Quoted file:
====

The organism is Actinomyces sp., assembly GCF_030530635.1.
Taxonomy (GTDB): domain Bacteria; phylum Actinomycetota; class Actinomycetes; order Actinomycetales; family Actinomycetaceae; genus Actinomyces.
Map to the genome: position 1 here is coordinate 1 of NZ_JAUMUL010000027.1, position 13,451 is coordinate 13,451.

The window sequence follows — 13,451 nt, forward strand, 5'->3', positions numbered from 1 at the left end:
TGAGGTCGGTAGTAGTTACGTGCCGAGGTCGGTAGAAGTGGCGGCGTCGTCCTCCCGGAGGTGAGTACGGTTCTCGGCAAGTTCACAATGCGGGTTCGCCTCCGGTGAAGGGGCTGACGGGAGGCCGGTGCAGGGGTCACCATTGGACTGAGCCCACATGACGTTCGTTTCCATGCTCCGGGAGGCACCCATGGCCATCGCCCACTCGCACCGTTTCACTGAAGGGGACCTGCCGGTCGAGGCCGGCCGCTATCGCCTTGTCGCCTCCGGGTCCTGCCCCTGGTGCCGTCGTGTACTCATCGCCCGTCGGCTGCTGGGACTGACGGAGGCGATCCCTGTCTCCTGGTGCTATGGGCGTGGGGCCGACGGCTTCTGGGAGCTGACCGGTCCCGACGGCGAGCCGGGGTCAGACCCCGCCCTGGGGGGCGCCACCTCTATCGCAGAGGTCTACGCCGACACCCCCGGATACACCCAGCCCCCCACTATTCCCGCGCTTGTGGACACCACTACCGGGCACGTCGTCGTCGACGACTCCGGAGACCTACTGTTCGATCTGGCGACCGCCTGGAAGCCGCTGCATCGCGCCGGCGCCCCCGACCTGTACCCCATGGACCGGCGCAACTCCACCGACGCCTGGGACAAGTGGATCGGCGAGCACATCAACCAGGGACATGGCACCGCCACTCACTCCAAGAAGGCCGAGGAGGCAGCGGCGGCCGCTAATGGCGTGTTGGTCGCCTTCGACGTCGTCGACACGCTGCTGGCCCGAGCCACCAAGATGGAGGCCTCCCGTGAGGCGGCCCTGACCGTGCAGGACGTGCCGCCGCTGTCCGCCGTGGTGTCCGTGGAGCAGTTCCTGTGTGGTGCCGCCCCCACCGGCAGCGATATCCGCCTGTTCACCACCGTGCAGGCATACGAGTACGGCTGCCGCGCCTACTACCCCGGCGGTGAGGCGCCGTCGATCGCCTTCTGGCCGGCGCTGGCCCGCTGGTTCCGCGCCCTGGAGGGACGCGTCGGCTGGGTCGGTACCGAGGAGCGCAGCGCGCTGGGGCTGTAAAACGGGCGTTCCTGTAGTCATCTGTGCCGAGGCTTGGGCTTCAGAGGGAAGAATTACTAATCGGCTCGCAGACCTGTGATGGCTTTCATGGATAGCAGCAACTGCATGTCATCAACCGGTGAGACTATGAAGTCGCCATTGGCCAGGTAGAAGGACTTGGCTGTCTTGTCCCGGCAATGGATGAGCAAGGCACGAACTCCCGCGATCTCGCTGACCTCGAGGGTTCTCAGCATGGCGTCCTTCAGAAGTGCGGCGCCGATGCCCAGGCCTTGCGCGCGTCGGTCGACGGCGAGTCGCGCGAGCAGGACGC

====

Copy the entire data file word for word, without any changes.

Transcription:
The organism is Actinomyces sp., assembly GCF_030530635.1.
Taxonomy (GTDB): domain Bacteria; phylum Actinomycetota; class Actinomycetes; order Actinomycetales; family Actinomycetaceae; genus Actinomyces.
Map to the genome: position 1 here is coordinate 1 of NZ_JAUMUL010000027.1, position 13,451 is coordinate 13,451.

The window sequence follows — 13,451 nt, forward strand, 5'->3', positions numbered from 1 at the left end:
TGAGGTCGGTAGTAGTTACGTGCCGAGGTCGGTAGAAGTGGCGGCGTCGTCCTCCCGGAGGTGAGTACGGTTCTCGGCAAGTTCACAATGCGGGTTCGCCTCCGGTGAAGGGGCTGACGGGAGGCCGGTGCAGGGGTCACCATTGGACTGAGCCCACATGACGTTCGTTTCCATGCTCCGGGAGGCACCCATGGCCATCGCCCACTCGCACCGTTTCACTGAAGGGGACCTGCCGGTCGAGGCCGGCCGCTATCGCCTTGTCGCCTCCGGGTCCTGCCCCTGGTGCCGTCGTGTACTCATCGCCCGTCGGCTGCTGGGACTGACGGAGGCGATCCCTGTCTCCTGGTGCTATGGGCGTGGGGCCGACGGCTTCTGGGAGCTGACCGGTCCCGACGGCGAGCCGGGGTCAGACCCCGCCCTGGGGGGCGCCACCTCTATCGCAGAGGTCTACGCCGACACCCCCGGATACACCCAGCCCCCCACTATTCCCGCGCTTGTGGACACCACTACCGGGCACGTCGTCGTCGACGACTCCGGAGACCTACTGTTCGATCTGGCGACCGCCTGGAAGCCGCTGCATCGCGCCGGCGCCCCCGACCTGTACCCCATGGACCGGCGCAACTCCACCGACGCCTGGGACAAGTGGATCGGCGAGCACATCAACCAGGGACATGGCACCGCCACTCACTCCAAGAAGGCCGAGGAGGCAGCGGCGGCCGCTAATGGCGTGTTGGTCGCCTTCGACGTCGTCGACACGCTGCTGGCCCGAGCCACCAAGATGGAGGCCTCCCGTGAGGCGGCCCTGACCGTGCAGGACGTGCCGCCGCTGTCCGCCGTGGTGTCCGTGGAGCAGTTCCTGTGTGGTGCCGCCCCCACCGGCAGCGATATCCGCCTGTTCACCACCGTGCAGGCATACGAGTACGGCTGCCGCGCCTACTACCCCGGCGGTGAGGCGCCGTCGATCGCCTTCTGGCCGGCGCTGGCCCGCTGGTTCCGCGCCCTGGAGGGACGCGTCGGCTGGGTCGGTACCGAGGAGCGCAGCGCGCTGGGGCTGTAAAACGGGCGTTCCTGTAGTCATCTGTGCCGAGGCTTGGGCTTCAGAGGGAAGAATTACTAATCGGCTCGCAGACCTGTGATGGCTTTCATGGATAGCAGCAACTGCATGTCATCAACCGGTGAGACTATGAAGTCGCCATTGGCCAGGTAGAAGGACTTGGCTGTCTTGTCCCGGCAATGGATGAGCAAGGCACGAACTCCCGCGATCTCGCTGACCTCGAGGGTTCTCAGCATGGCGTCCTTCAGAAGTGCGGCGCCGATGCCCAGGCCTTGCGCGCGTCGGTCGACGGCGAGTCGCGCGAGCAGGACGC